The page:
1)   They can tap corporate know-how to create direct social impact: They can utilize the knowledge, skills and abilities of employees, as well as company systems and processes; intellectual property such as patents and trade secrets; and other assets. For example, GE used their industry know-how to upgrade thirty-seven clinics and hospitals and retrained local staffs in poor communities in Africa, Asia and Latin America, all without charge. GE continues to open a new clinic every month as part of its $90 million annual budget for philanthropy.

2)   They can create shared values through profit-making initiatives that serve social objectives: In the GE example, senior executives saw a tremendous range of opportunities for their business. The company with a goal of reaching 100 million new patients every year. GE partners with Grameen Bank, the microfinance institution, to build a sustainable rural health model, reducing maternal and infancy mortality rates by 20 percent.

3)   They can use their investment capital to further their social impact: The authors report that catalytic donors are using their vote and their cash to further social issues through “impact investments.” The authors explain a strategy called “shareholder advocacy,” where a foundation can purchase shares of stock in a company in which they wish to have policy influence. For example, the Nathan Cummings Foundation, whose interest in the environment prompted them to purchase stock in Smithfield Foods so they could file a shareholder resolution requesting complete disclosures of environmental impacts. They filed annually, eventually gaining 29 percent of the shareholders’ votes, and the company began to negotiate with the foundation. The foundation brought in their grantees for expertise, which led to the company’s commitment to track and report environmental indicators relating to its farms.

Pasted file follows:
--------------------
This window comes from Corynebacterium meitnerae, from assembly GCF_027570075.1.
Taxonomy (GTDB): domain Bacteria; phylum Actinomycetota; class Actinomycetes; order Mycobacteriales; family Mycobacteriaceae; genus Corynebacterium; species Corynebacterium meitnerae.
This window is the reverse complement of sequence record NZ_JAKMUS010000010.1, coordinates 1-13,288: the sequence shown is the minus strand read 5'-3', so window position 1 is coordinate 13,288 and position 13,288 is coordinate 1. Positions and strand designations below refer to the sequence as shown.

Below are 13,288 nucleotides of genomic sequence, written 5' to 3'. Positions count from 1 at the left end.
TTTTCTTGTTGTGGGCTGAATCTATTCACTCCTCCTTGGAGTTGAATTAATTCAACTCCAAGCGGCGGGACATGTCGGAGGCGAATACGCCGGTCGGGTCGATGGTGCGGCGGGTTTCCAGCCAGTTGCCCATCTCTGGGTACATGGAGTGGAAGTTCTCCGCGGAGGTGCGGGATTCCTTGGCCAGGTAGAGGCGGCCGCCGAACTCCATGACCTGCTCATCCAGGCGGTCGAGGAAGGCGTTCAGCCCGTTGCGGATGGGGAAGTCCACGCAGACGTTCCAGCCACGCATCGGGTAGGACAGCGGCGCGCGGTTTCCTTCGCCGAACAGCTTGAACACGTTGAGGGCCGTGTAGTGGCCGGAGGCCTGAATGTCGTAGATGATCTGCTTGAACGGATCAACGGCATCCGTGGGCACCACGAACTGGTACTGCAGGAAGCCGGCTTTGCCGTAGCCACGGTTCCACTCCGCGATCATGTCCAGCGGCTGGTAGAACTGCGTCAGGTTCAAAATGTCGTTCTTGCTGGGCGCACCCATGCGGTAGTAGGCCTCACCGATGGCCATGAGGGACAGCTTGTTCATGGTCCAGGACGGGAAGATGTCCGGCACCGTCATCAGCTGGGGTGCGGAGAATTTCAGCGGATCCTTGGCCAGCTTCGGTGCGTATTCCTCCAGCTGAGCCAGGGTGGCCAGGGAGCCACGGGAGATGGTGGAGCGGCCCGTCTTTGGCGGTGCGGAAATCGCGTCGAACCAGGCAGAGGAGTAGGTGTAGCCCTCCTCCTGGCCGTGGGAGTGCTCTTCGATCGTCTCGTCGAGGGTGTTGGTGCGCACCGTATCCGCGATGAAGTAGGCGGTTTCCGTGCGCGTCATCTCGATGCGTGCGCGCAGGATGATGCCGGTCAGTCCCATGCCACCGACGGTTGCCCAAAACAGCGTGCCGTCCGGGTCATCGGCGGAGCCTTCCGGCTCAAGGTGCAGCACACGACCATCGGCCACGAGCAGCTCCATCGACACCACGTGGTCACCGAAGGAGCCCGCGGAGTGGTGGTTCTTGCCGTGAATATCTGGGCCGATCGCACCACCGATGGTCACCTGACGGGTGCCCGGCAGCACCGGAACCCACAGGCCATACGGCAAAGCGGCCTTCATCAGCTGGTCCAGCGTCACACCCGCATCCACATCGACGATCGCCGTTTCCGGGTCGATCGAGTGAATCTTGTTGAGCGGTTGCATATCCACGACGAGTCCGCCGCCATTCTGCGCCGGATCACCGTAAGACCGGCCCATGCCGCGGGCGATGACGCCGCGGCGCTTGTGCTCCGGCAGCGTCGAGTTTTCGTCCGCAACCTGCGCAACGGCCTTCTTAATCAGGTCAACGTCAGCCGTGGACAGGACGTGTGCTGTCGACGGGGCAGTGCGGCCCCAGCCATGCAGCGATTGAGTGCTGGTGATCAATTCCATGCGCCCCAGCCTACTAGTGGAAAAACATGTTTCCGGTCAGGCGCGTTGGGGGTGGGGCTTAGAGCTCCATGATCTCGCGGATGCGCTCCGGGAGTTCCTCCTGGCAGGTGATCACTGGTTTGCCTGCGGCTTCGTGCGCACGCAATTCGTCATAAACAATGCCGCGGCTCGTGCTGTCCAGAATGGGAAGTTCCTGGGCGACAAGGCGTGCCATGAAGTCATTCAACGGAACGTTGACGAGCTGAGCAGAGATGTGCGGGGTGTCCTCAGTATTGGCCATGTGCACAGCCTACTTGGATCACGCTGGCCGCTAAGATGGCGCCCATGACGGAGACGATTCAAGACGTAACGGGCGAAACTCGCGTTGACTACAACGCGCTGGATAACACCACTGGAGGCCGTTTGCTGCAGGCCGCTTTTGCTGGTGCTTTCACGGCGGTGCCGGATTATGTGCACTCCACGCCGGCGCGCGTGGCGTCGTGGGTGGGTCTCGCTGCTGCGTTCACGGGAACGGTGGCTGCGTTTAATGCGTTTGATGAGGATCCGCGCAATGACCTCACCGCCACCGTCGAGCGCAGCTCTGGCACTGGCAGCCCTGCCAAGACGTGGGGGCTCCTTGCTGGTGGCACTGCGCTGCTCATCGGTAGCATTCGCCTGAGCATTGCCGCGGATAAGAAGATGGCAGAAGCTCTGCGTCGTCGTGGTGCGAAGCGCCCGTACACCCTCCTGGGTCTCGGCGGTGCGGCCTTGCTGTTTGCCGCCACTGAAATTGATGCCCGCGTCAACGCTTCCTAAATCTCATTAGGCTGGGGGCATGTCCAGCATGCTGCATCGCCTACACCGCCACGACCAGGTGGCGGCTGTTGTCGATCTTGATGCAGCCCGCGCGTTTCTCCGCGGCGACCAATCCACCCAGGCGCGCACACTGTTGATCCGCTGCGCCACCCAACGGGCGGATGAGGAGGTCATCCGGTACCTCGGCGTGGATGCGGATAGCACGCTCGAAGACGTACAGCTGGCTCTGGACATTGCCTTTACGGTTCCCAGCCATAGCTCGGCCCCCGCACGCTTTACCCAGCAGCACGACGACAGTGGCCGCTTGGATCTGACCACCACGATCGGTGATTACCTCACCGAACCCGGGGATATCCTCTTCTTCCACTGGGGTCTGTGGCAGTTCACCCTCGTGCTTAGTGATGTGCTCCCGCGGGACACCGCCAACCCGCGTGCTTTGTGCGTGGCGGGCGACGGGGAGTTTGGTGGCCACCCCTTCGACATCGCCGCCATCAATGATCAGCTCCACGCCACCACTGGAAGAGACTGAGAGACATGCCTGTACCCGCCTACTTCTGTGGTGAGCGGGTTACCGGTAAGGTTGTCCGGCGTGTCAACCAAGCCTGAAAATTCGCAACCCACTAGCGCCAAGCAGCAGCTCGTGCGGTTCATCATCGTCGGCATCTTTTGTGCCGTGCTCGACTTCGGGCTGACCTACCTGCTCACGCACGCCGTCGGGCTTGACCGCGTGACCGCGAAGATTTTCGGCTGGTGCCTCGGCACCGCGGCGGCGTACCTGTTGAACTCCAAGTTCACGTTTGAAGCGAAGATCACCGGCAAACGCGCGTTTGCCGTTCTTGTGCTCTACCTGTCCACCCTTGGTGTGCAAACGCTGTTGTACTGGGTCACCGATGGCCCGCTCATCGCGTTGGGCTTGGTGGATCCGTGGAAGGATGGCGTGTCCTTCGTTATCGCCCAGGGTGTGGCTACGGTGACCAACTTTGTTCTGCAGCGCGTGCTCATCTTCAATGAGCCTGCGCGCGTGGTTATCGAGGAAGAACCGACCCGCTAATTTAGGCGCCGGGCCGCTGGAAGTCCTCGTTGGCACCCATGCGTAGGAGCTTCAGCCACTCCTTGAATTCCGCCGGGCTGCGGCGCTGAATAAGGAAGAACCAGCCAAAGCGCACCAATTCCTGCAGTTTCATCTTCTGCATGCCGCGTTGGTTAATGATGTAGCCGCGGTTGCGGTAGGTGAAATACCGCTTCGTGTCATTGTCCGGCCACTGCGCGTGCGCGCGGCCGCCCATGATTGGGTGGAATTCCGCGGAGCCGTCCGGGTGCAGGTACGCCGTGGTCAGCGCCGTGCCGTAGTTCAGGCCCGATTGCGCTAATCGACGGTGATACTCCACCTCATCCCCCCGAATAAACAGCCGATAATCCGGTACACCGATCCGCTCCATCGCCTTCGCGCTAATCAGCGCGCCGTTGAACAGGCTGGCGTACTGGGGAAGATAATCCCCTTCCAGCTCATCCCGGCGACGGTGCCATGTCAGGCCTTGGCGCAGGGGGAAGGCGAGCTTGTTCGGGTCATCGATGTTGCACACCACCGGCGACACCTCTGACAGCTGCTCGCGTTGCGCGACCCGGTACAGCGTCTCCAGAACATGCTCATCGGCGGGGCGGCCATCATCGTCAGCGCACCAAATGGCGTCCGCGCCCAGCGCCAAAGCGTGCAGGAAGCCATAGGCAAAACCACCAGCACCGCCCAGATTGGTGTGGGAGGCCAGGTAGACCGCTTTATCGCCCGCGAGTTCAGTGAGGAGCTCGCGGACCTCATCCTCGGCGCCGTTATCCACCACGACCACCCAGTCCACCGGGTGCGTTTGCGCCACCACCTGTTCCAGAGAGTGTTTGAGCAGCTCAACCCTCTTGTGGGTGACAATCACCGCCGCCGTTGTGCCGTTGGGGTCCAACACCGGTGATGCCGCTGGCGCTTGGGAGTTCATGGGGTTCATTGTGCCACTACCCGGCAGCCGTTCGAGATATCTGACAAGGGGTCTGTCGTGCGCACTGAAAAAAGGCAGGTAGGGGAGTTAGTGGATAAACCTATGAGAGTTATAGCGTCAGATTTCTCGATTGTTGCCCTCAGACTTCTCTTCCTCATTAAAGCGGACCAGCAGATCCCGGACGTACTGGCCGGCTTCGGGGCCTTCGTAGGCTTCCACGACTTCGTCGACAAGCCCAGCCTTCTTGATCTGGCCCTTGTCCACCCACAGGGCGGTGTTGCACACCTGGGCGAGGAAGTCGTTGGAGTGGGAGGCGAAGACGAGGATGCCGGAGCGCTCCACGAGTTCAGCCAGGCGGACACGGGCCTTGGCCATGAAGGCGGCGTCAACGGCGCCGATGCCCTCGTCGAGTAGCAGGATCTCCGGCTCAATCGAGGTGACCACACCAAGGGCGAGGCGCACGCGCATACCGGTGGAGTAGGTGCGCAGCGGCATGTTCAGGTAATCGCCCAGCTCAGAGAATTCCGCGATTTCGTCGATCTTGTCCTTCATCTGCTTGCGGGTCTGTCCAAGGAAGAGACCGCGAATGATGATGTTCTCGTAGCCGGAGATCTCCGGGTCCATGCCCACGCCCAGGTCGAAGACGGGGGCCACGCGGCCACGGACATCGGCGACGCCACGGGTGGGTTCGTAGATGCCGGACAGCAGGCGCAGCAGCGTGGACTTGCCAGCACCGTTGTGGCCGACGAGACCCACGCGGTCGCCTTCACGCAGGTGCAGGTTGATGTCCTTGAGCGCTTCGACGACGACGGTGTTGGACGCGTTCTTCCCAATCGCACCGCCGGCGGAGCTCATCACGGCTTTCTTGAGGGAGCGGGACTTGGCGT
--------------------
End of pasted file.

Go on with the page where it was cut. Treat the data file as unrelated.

4)   Even more immediate social impact can be accomplished by foundations offering low- or no-interest loans to grantees, which has been done for decades. These loans qualify as program related investments, which means foundations can count these loans as part of their payout requirements. This strategy allows foundations to “recycle” their funds because they can be used multiple times to achieve social impact. Another example of impact investing is when foundations or donors are willing to be the lead investors in a socially responsible business solution to attract other venture capitalists. Kiva is a great example—in 2010 users lent more than $100 million in microloans. The Packard Foundation similarly was the first investor to the table in their case, taking the risk and lower return in order to fund a sustainability project, which eventually attracted substantial venture capital from traditional sources.

Watch for more Do More Than Give highlights during the month of April. You can also visit DoMoreThanGiveBook.com. For more information on this book and other features, visit our Page to Practice library or follow us at Twitter and Facebook.